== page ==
The writer is clearly an expert in several fields, being not only an informed naturalist, an inspired horticulturalist and experimenter with odd additions to his house-plant collection, but a mystic traveller too. One feels a certain confidence in his sure-footed guidance around this obscure but fascinating area of knowledge. So whether you merely wish to browse on the subject of alchemical gardening, or prefer to experiment with free and freely available mind-altering substances, this book is a must for you. Highly recommended. ~ CJ Stone.

I highly recommend Steve's book - it is simply laid-out with nice clear pictures and gives you a valuable insight into the hallucinogens of the northern druids... This book is the key to understanding the mind-set of the people who lived in Europe during the Neolithic era... ~ Christopher Everard, https://www.facebook.com/pages/Feed-Your-Brain-Magazine-Official-Fan-Page/113778695303021

As someone with a general interest in plants and herbs I thoroughly enjoyed reading this book, it is easy to read and well presented and contains a lot of information which is new to me. I found it fascinating and friendly at the same time and would recommend it to any with an interest in flora. ~ Carrie de Fey, From http://www.warband.org/review_herbs.html

A nicely produced reference book for anyone interested in the use of psychoactive herbs. The herbs covered range from the obvious ones such as Fly Agaric, Magic Mushrooms, Mandrake, Thorn Apple and Vervain to more obscure herbs like corydalis, hawkweed, periwinkle and saffron, to name but a few. ~ Witchcraft & Wicca, Avalonia, http://ritualmagick.co.uk/reviews/?tag=shamanism

This really is an excellent book. I own a copy, and I would definitely recommend it. It includes many many entries, not only the usual suspects, but also many plants you will find growing wild in Europe and America. It contains information about the recreational, entheogenic, medicinal and magical use of plants. Highly recommended. ~ Plot55, http://www.plot55.com/books/herbs_shaman.html

If anyone can locate mind altering northern hemisphere plants then it's the bard of Ely (Cardiff) Steve Andrews. This easy to read, well illustrated and informative directory is about as comprehensive as you can get - how do you want your mind altered? How much do you want to pay? What risks do you run? is it illegal? Where do the plants grow? Can you nurture them yourself out the back? Steve does, shows how, explains and entertains. A must. ~ Peter Finch

Whether you are a retired hippy now paying rent on a residential caravan, a beach bum with a time share in Ibiza or simply a traveller seeking to catalogue the wonders of this ephemeral planet, take a look inside Steve's magic collection to expand your awareness of what is out there. ~ Robert Parker-Munn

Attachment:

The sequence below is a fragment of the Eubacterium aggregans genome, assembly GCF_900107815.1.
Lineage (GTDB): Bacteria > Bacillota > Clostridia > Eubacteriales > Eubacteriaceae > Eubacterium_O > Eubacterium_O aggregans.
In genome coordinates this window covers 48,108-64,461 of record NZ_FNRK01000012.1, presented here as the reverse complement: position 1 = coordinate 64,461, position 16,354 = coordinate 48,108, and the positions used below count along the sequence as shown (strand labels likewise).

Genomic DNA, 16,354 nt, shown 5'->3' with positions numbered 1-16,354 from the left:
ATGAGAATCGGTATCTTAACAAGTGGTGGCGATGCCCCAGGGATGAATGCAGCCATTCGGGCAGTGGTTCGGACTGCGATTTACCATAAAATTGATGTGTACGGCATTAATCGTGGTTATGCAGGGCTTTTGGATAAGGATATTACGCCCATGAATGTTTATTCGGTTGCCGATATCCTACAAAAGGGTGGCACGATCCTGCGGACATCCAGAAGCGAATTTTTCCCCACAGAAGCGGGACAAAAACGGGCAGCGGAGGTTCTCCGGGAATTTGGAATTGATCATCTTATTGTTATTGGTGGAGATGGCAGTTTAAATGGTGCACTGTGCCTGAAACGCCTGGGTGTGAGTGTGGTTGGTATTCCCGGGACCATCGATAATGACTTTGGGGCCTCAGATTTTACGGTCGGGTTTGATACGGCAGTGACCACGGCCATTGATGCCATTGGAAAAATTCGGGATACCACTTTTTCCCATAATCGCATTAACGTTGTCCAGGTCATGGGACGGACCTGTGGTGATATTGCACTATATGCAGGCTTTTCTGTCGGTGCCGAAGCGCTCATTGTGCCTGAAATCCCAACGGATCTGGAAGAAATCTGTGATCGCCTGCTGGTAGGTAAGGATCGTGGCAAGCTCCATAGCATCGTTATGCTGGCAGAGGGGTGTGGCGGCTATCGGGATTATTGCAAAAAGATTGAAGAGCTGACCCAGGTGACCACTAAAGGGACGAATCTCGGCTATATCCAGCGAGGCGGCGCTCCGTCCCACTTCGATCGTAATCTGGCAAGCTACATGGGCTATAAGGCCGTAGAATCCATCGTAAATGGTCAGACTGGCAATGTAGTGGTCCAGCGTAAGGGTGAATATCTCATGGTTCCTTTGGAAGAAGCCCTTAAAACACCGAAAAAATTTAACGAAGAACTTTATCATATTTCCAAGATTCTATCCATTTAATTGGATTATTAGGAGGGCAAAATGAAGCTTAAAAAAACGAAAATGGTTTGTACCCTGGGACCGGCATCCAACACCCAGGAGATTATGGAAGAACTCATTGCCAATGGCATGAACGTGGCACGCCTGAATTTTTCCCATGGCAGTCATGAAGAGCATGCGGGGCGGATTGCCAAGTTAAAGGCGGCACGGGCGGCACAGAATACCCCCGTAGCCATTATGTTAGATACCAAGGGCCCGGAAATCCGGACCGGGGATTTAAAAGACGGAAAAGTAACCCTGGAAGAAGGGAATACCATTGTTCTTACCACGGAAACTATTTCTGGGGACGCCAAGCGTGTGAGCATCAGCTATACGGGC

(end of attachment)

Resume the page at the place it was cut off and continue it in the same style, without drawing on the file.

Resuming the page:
Herbs Of The Northern Shaman is very strongly recommended reading for students of botany and natural hallucinogens, as well as personal and academic psychoactive plants reference collections. ~ Midwest Book Review, Oregon, WI USA

Herbs of Northern Shaman delves into the history of the magical, religious and ceremonial uses for herbs and there are literary quotes from ancient texts to 20th century drug-culture best-sellers.  The book is also really informative about the herbs themselves, where they grow, what they look like, their active properties, their medicinal, spiritual and magical uses and the dangers involved in taking them - as well as the effects they have on the mind.

 

~ Lucya, badwitch.co.uk

This is a great book, made even greater by the addition of stunning colour photography by Katrina Rindsberg. I still own a copy of the original edition, published by Loompanics (now selling for significant amounts on the internet, apparently) but this version is much, much better. The colour photographs really bring it to life, plus it is smaller and more compact - almost pocket sized - making it that much easier to take out in the field with you. The writing is witty and informative, with copious quotes from ancient and modern literature, as well as being concise when it needs to be, when giving you the necessary descriptions for identification purposes. Plants are identified by their narcotic effects, by their active constituents, their medicinal properties, and by their ruling deities, making the book useful for many different purposes. Not that I would personally recommend you trying most of these plants, but it's great fun to read about them. A real collectors item which will one day be recognised as a definitive work in its field.  

~ C J Stone, Amazon.co.uk

Excellent! ~ Howard Marks, best-selling author, DJ, public speaker and writer

If anyone can locate mind altering northern hemisphere plants then it's the Bard of Ely, Steve Andrews. ~ Peter Finch, Cardiff poet, author and literary critic http://www.peterfinch.co.uk/aboutpf.htm

Good luck with this. ~ Richard Rudgley, author and broadcaster

ABOUT THE AUTHOR
Steve Andrews
Steve Andrews Steve Andrews was born in Cardiff, Wales but is now based in Portugal, after living in Tenerife for nine years. He is known as the Bard of E...